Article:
For more information on how to arrange a funeral, visit Gov.uk
The emotional impact of losing someone
It’s not just the practical side of things you have to deal with after losing someone. A loved one passing away can be hard emotionally, too. Sometimes we get so caught up in sorting arrangements such as the funeral, notifying banks and insurers, that we forget to stop and think about how we feel.
The death of someone you love can have a powerful effect on your emotions. Grief tends to come in waves and take many different forms, so it’s important to realise that however you’re feeling, it’s completely normal. It’s also important to understand the grieving process and get the support you need.
What is grief?
Grief is the emotional and physical response that happens after losing someone you care about. There’s no right or wrong way to grieve and sometimes, we might be unaware that we’re grieving.
Everyone experiences grief differently, there are no rules. So, it can be challenging to spot the signs. That’s why Macmillan and the NHS have pulled together a list of emotional signs to look out for, such as:
- Being in shock
- Feeling overwhelmingly sad
- Feeling guilty
- Feeling angry
According to the NHS, when a person experiences grief, they often go through four stages:
- Accepting what’s happened
- Feeling the pain or upset the event has caused you
- Adapting to our new life without that person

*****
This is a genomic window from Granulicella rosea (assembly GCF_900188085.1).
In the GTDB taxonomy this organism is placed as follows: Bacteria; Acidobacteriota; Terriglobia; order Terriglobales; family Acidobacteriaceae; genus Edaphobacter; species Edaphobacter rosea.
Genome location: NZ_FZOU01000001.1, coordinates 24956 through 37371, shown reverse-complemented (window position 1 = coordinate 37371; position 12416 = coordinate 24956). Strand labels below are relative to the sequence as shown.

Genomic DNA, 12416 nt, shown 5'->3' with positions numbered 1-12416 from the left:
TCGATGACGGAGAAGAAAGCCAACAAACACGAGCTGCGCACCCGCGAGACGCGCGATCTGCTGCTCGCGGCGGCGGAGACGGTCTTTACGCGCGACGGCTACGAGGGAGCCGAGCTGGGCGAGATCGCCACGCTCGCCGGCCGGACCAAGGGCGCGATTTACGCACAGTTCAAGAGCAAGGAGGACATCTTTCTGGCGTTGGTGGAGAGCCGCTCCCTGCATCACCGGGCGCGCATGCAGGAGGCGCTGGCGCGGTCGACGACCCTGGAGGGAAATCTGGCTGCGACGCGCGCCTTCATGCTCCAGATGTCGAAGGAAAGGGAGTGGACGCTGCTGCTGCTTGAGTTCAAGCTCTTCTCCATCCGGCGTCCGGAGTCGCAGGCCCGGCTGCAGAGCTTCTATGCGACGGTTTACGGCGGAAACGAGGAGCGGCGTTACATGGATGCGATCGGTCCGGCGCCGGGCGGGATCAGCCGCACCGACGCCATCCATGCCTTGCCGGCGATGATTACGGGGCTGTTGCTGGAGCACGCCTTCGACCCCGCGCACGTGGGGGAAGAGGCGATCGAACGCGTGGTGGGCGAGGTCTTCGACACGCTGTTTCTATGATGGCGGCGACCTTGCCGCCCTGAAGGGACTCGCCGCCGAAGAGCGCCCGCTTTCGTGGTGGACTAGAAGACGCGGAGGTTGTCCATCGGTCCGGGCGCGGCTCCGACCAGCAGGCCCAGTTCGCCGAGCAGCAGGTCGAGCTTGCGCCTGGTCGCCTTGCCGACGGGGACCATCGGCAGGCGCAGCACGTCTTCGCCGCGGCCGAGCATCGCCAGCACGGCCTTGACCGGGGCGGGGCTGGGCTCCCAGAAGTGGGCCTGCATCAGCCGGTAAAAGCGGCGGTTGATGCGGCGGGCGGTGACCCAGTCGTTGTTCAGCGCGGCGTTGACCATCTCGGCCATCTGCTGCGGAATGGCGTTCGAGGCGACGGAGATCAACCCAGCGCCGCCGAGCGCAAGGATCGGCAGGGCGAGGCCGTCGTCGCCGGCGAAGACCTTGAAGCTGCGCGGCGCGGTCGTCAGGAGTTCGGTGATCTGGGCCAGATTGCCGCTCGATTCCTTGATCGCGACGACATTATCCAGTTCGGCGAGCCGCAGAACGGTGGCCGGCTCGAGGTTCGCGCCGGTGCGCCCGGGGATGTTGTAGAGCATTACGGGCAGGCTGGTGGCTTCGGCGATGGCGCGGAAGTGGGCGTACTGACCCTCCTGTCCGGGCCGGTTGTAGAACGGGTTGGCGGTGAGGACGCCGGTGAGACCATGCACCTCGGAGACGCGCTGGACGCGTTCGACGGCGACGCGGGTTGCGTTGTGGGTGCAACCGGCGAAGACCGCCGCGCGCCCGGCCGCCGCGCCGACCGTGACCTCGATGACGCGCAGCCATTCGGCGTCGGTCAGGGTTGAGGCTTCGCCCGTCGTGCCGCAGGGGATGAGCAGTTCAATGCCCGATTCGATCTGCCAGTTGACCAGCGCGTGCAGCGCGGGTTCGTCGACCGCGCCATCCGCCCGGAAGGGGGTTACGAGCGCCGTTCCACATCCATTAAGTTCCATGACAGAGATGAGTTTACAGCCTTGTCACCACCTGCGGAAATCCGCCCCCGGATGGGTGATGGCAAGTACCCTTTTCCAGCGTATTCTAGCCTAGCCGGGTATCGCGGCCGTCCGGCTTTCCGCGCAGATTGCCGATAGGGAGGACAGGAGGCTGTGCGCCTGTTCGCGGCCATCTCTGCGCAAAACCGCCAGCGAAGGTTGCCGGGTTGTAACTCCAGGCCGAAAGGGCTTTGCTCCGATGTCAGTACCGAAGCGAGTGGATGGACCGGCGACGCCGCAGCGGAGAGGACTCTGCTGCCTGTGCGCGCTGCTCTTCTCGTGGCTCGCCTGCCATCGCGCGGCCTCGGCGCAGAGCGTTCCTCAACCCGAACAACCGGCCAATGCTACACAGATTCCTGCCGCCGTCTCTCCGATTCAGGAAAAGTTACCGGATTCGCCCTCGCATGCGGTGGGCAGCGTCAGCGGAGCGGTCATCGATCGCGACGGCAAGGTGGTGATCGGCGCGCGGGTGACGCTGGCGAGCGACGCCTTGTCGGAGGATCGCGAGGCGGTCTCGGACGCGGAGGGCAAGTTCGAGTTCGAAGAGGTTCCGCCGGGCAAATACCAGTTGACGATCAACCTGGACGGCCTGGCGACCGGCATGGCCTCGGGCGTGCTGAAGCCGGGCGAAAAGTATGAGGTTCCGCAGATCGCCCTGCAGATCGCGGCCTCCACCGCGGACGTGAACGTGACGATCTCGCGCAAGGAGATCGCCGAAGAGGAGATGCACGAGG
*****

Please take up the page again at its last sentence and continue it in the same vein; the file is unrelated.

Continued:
- Focusing on something new
Knowing the symptoms and stages of grief can help you to understand your emotions, as well as those around you, after losing someone.
How to deal with grief
If you find yourself, or those you care about experiencing symptoms of grief, here are a few tips that can help:
- Talk about it. Tell someone how you’re feeling and don’t keep it bottled up
- Consider peer support groups where you can share your feelings in a safe and supportive space
- Listen to mental wellbeing audio guides or podcasts (there are many free ones available)
There are also many professional services available to help deal with grief, including:
- Cruse Bereavement 0808 808 1677) provides guidance and tries to help you manage your grief.
- Macmillan Nurses (0808 808 0000) assists with bereavement following a terminal or critical illness.
- Marie Curie (0800 090 2309) offers confidential support and practical information following a loss.
Grief doesn’t have a set time. It can happen as soon as you lose someone, or years after your loved one has died. And when it does happen, there are no rules around how you feel or how long it lasts, it really is different for everyone.
Whilst this article focuses on grief following the passing of a loved one, you can also experience grief for other reasons, such as losing your home or a job. To find out more about grief, visit the NHS website.
Losing someone is never easy, but there is plenty of help and advice available to get you through it. Remember to be kind to yourself and take each day as it comes.